We sat in the doctor’s office waiting to be seen. My youngest, Larkin, who had just turned one, was there for his routine check-up. I was bracing myself for the shots and the screaming that was to come, while hoping that I would be strong enough to fight the urge to comfort him by popping my boob in his mouth. We had successfully and completely (yet, sadly) weaned 13 days prior.
The pediatrician came in, happy to see us and offered the standard niceties. “Oh he’s gotten so big,” and “Are you sleeping for your Mama?” I felt like I deserved a gold star when I proudly responded, “Yes he is!” I mean damn, it took a lot of work and dedication to get this baby to sleep through the night.
She looked through the questionnaire that I had filled out in the waiting room, and then she asked,
“Okay, so he’s not standing independently yet?”
**Quick back story: When Larkin went in for his 9 month check up, he was barely crawling. He was army crawling as though his life depended on it, but crawling on his hands and knees and then pulling up on things just hadn’t happened yet. I remember she asked a lot of questions about this and then sat in thought for a moment. She seemed concerned, but I brushed it off. I remember thinking to myself, “Relax, lady. He’s fine.”
I was positive that she would see that everything was just as it should be once she saw that he was crawling and pulling himself up. Clearly, he was developing at a normal pace. So when she asked that question, “Okay so he’s not standing independently yet?” I got really annoyed really fast.
“I mean, he can stand,” I said.
“Oh yes of course. And he is developing. He’s just not developing as fast as I’d like him to.”
Well lucky for us it really doesn’t fucking matter how fast you want him to develop.
I didn’t say that. But I could have.
The doc then went on to say that she thought that we should have a specialist come check him out. “This group is really great! They come to your house and everything and they’ll work with him right there.”
Um. That sounds expensive.
“If he’s developing, why would he need a specialist?”
“It’s just much easier to catch him up at this age then it is to catch him up when he’s older.”
Catch him up? Catch him up to what? He’s one. Did they not teach you about bell curves in your doc program?
“I’ll send in a referral. Someone will probably call you within a week. If not, you can give them a call.”
I ain’t callin nobody.
I nodded along with a half smile that was fully fake. “Ooo-kay.”
But seriously. I just brought this doc a baby who’s crushing a (mostly) well-balanced diet, making leaps and bounds, and sleeping like a champ. Throw me a bone, would ya? Throw me a slimy bone covered in dirt and dog shit for all I care. But throw me something.
Okay, okay. This isn’t about me.
Now, fast forward to a few days ago when I went to see my nurse practitioner to change up my birth control. She’s been in the biz a long time, and the first time I met her she said to me, “Being a mother to boys is one big shit show, isn’t it?” I knew we would get along.
Anyway, I asked for her medical opinion on what the pediatrician had recommended.
“Is he pulling himself up? Then he’s doing great! And I’m actually floored your pediatrician would even say something so absurd.”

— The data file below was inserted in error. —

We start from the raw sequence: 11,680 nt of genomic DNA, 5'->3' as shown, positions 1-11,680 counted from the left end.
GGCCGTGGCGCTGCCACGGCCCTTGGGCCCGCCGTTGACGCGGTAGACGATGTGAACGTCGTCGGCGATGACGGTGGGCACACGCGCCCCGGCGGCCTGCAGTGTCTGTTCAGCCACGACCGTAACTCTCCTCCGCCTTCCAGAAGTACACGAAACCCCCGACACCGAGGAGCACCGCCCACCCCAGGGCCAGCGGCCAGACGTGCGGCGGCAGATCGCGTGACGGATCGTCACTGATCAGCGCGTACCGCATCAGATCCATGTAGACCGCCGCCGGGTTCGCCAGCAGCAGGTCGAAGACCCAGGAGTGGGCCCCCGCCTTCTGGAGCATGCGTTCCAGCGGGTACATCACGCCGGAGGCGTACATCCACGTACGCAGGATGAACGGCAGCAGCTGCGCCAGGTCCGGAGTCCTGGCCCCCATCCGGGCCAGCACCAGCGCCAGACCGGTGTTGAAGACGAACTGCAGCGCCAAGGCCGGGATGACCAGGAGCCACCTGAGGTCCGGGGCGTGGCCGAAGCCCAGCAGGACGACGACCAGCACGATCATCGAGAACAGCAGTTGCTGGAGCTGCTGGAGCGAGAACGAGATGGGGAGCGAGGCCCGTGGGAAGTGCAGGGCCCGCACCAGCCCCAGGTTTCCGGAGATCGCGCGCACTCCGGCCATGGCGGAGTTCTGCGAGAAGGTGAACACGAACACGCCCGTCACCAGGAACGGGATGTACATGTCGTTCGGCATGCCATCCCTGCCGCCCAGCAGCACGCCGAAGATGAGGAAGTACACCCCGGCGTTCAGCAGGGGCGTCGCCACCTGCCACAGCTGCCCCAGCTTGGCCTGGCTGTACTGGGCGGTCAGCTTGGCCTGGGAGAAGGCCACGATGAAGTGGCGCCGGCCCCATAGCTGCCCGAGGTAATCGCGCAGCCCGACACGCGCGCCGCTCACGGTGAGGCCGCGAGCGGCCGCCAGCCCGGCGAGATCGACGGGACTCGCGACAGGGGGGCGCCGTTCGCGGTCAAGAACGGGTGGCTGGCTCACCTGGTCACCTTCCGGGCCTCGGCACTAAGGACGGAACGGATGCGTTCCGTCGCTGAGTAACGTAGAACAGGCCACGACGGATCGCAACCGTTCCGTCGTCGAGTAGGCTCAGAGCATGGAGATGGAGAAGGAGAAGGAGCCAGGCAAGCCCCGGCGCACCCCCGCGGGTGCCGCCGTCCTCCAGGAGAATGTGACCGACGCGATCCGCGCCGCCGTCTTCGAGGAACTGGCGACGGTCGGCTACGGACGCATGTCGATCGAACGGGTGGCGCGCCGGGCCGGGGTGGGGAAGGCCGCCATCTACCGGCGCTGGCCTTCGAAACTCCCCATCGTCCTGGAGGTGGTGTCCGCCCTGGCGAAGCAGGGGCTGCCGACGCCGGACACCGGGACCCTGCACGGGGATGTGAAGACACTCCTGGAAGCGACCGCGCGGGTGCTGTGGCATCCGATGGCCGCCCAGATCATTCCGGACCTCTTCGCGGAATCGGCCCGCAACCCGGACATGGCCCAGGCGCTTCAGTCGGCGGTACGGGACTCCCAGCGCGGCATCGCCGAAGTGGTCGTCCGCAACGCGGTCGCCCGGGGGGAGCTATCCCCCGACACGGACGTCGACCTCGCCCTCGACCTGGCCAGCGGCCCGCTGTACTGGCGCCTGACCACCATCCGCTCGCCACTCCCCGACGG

“Well, she’s young and she doesn’t have children of her own.”
“Ahh, so she knows absolutely nothing.”
I almost asked her if she’d adopt me.
My interaction with the seasoned nurse practitioner confirmed what I had already been thinking. The Baby Standing Specialist hasn’t called yet, but if they do, I’m prepared to say thanks, but no thanks.
I can’t help but acknowledge that if this had happened with my first, I probably would have lost my marbles a little bit. When you’re a mom for the very first time, everything is too new and too crazy for you to believe that you can trust your instincts. It’s all so confusing and overwhelming, and you live and breath off of the advice from doctors and grandparents and other moms because you just don’t have it in you to really know what’s going on.
So listen to me. Doctors aren’t gods. They know a lot, but they don’t know everything. In the same breath, even though this doctor pissed me off this one time, I’m not going to cast her off completely because I actually really like her. She’s great with my boys. I just really disagree with her on this. And maybe it’s my job to communicate with her on that.
Bottom line. It took me 4 years, two children, and a looooot of confidence building for me to learn that I don’t have to listen to everything I’m told in regards to my children. I can listen, take it in, and then still make my own decisions.
As mothers, we need to remember that we have these internal instincts that are downright supernatural. It’s those instincts that guide us into knowing what is best for our children. We can’t be afraid to tap in and use them. It’s so easy to question ourselves because we just want to do it right. And because we just want to do it right we listen to someone else who we might perceive to be more experienced than us. But no one is more experienced at being a mom to our babies than us.
So, listen to your instincts. Seek second opinions. Maybe even fight back a little harder than I did when you disagree with someone telling you what’s right for your little one. And don’t be afraid to say, “Thanks, but no thanks.”
Ur a Mom Now.